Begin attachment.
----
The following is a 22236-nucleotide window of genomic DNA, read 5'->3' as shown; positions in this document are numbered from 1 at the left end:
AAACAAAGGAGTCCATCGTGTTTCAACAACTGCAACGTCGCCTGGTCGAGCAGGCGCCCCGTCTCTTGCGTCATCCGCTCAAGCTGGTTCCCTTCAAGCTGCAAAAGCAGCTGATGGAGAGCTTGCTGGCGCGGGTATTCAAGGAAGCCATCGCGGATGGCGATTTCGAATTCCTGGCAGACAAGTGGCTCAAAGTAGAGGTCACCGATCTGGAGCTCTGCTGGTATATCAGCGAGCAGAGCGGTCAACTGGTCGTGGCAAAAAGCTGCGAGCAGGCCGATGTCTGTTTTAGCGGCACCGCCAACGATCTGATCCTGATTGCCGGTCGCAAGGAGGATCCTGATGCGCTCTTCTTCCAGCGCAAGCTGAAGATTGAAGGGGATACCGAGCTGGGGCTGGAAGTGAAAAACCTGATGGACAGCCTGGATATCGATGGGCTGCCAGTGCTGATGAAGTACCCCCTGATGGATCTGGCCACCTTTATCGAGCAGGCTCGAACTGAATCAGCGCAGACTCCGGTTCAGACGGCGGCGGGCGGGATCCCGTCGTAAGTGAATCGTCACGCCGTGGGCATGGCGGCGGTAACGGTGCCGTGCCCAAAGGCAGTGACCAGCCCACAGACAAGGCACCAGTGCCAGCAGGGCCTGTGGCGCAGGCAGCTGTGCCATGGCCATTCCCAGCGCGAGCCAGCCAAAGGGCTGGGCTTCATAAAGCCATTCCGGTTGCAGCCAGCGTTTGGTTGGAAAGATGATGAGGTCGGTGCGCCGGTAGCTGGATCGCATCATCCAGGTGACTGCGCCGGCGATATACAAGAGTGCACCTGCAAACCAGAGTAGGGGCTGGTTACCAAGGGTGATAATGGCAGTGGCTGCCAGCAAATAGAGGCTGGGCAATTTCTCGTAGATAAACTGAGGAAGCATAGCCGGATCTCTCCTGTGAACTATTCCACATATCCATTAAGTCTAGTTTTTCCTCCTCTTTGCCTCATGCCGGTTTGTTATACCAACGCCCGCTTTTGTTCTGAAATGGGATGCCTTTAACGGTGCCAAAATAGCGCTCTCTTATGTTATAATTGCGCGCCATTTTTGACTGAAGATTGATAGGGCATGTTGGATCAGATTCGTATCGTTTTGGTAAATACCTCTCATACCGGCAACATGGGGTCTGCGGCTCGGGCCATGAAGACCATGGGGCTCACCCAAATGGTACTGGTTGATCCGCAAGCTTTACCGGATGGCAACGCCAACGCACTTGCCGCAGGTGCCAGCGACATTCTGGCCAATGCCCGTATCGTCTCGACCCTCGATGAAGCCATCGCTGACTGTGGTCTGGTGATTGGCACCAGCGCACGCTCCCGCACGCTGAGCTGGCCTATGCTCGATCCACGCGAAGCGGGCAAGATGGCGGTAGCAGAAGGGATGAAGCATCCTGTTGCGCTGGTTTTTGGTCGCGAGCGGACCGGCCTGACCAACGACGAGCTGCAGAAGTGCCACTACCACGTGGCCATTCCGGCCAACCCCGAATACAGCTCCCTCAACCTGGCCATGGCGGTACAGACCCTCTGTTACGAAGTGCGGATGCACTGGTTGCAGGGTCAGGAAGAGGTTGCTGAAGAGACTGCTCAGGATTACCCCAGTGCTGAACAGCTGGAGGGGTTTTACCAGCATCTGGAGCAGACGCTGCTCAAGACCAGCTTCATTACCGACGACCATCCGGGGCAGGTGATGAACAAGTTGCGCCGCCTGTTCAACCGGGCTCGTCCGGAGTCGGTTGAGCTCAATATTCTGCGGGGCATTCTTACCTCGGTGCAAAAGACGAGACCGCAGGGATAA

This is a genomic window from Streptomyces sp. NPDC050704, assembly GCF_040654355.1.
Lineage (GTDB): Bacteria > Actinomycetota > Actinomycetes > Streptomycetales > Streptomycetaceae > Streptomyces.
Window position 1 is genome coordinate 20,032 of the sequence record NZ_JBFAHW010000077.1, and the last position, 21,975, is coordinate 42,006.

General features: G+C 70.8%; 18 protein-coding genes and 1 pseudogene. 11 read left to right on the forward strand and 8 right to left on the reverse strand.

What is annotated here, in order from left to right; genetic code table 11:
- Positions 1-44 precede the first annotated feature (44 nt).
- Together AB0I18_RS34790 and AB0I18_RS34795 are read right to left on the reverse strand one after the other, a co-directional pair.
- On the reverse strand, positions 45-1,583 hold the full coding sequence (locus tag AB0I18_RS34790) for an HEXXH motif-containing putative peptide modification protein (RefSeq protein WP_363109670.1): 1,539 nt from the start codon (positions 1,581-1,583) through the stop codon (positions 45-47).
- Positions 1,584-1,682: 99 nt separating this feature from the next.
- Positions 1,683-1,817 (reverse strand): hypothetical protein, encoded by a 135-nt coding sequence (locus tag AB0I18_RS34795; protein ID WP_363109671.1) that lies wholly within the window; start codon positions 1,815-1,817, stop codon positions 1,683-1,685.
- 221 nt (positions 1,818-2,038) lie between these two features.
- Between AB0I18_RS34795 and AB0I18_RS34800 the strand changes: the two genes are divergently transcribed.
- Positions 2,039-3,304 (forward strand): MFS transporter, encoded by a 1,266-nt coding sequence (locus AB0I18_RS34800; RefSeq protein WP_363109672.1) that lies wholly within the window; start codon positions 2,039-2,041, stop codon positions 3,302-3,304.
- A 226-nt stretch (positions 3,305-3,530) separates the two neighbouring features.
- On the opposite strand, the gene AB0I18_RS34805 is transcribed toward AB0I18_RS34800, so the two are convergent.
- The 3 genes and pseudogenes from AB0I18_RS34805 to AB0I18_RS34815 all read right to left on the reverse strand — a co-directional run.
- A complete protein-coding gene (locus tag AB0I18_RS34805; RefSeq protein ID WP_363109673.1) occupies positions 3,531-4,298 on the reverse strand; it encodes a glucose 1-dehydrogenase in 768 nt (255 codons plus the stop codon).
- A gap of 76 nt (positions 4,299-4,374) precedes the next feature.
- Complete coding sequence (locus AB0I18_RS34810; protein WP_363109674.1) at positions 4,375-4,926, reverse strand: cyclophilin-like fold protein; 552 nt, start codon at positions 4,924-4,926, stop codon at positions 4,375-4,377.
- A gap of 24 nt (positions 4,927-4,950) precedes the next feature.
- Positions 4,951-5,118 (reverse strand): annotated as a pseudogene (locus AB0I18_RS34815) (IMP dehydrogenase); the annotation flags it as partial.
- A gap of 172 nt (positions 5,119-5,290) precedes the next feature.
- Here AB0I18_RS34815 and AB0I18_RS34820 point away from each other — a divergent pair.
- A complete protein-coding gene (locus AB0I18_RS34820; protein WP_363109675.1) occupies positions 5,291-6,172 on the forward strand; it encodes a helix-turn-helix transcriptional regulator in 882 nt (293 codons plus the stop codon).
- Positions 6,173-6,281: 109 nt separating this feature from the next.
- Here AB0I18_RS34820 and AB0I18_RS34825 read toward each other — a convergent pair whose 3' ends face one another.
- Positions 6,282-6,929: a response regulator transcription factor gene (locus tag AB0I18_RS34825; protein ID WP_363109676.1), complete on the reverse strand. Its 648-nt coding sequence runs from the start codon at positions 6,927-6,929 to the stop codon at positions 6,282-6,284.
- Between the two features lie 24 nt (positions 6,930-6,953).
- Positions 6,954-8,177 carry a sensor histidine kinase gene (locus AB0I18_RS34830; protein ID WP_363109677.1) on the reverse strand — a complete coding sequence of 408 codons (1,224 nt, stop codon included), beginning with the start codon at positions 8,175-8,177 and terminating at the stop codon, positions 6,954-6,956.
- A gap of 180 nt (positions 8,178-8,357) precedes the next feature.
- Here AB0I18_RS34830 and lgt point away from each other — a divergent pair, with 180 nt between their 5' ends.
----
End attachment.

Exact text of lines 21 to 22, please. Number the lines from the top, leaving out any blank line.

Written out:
- Complete coding sequence (locus AB0I18_RS34810; protein WP_363109674.1) at positions 4,375-4,926, reverse strand: cyclophilin-like fold protein; 552 nt, start codon at positions 4,924-4,926, stop codon at positions 4,375-4,377.
- A gap of 24 nt (positions 4,927-4,950) precedes the next feature.